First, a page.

Yeah, definitely. There are a lot of friends on any tour. After a few days, you get to know everybody and it’s cool because pretty much everybody’s on the same page, everybody’s trying to do the same thing. It becomes sort of like a family on tour and it’s good, it’s really fun. You would hang out with everybody everyday. Then after months on the road when you see them on a different tour, it’s awesome. That’s kind of what this tour has been because we’ve toured with a lot of these bands out with us before so it’s like a big family reunion tour.

Do you have any advice for do-it-yourself artists who are starting out the same way you did?

If they want to do what I did, it’s pretty much a matter of putting your entire heart into it. It’s just 50 percent talent, 50 percent sacrifice and just work. It’s a crazy amount of work. I spent six to eight hours a day on MySpace just promoting myself, talking to people, trying to make something of my music and trying to get on tour. That’s what you have to do. You have to be able to spend all your time on that, and you just have to have faith in yourself and have a very, very strong work ethic I think.

Do you think that’s something a lot of people don’t realize in the beginning—that it’s not the glamorous rock star life when you’re first starting out?

Definitely, yeah. Honestly, when I started out I thought it was going to be way easier than it is, but you get dealt the cards you’re dealt. Some people get their careers handed to them, and I’ve never been a big fan of that. Some people don’t have to do a thing; they just all of a sudden shine and they’re huge. Other people have to take the hard way, do all the DIY tour stuff, do everything in that sort of world. Actually, the way I feel is I wouldn’t have it any other way than that because every single small success is more meaningful to me than somebody who’s getting the success without putting in the work. It keeps me grounded and keeps my head on straight.

So you play all the instruments on your recordings, is that correct?

I do, I do.

So which instruments do you play—drums, keyboard?

Yeah, drums, keyboard, bass. The only instrument I don’t play is guitar, but I’m slowly working on that. A lot of the album is very program-oriented, so there’s a lot of programming, a lot of keyboard, synthesizer kind of stuff. That’s how I kind of got started—through all the MIDI keyboard, programming kind of stuff, Logic and Garageband.

Does that make writing and recording a really personal experience for you because it’s all your own work and just you writing, recording and playing?

Definitely, definitely. I wouldn’t want it to be any other way. It’s good because everything you hear is coming completely from me. Of course, when you go in with your demos to your producer, you get input, you get ideas from them, you change arrangements and make things better, but still being just me on the recordings kind of makes it a little more personal.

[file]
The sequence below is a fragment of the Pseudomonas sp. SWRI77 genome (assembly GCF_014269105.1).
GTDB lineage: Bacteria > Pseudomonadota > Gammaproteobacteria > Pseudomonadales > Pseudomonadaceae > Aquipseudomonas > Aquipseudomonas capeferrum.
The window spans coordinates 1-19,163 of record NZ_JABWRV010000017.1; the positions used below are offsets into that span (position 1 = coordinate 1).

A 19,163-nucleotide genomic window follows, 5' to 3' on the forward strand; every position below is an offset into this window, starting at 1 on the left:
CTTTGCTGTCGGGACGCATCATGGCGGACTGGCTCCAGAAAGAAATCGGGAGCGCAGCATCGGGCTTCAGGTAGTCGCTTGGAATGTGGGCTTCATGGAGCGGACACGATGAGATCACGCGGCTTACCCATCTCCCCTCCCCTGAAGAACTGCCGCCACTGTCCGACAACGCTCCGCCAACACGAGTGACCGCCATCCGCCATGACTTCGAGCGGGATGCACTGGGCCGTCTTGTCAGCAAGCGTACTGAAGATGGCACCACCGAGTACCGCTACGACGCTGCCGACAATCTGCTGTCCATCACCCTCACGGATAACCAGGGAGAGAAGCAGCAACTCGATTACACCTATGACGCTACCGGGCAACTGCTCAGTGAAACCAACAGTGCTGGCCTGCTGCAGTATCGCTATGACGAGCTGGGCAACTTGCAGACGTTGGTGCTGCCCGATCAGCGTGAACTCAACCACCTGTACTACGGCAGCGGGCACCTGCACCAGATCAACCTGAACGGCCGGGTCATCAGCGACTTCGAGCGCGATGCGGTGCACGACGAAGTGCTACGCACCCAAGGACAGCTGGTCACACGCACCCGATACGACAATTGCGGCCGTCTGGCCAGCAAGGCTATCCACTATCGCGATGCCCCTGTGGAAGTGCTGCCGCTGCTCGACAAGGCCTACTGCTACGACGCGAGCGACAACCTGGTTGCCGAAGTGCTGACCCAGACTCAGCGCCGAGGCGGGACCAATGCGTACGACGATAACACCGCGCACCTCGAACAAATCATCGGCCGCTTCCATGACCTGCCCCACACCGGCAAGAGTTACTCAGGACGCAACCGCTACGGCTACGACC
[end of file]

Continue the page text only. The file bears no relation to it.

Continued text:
And when you play live, do you bring in other musicians to help you play your songs?

Yup, I have a guitarist, bassist and drummer.

Do you enjoy playing your songs with other musicians or is it kind of weird to hear someone else playing parts you’re used to playing yourself?

It’s great. Since so much of it is program-oriented, I’ll send them live tracks of the songs and be like, ‘Write a part to it, do whatever you want to do.’ Then when it comes time to practice and put things together, we’ll go back to it and we’ll figure things out, make it sound good and just kind of tighten things up. So I try to let them take liberties and do what they want to do with the songs because all I want on tour is for everyone to have a good time.

Is there any show you’re looking forward to in particular for this upcoming tour?

I’m really excited about New Jersey. New Jersey is one of my favorite places to play, and we’re actually playing at Six Flags in New Jersey. A few months before I started this, I went to a show there. It was Boys Like Girls, Good Charlotte, Metro Station and The Maine. I saw it, there were like 10,000 people and that was one of those moments where I was like, ‘Oh, I want that, I really want to do that.’ I was actually telling Martin from Boys Like Girls about this a couple of days ago. It’s crazy that I went to that show and that inspired me, and now I’m playing that same place on tour with the bands that I went and saw there. It’s pretty mind-blowing.

The Ready Set will perform at Six Flags Great Adventure in Jackson, NJ, on June 24 and Nassau Coliseum in Uniondale, NY, on June 26.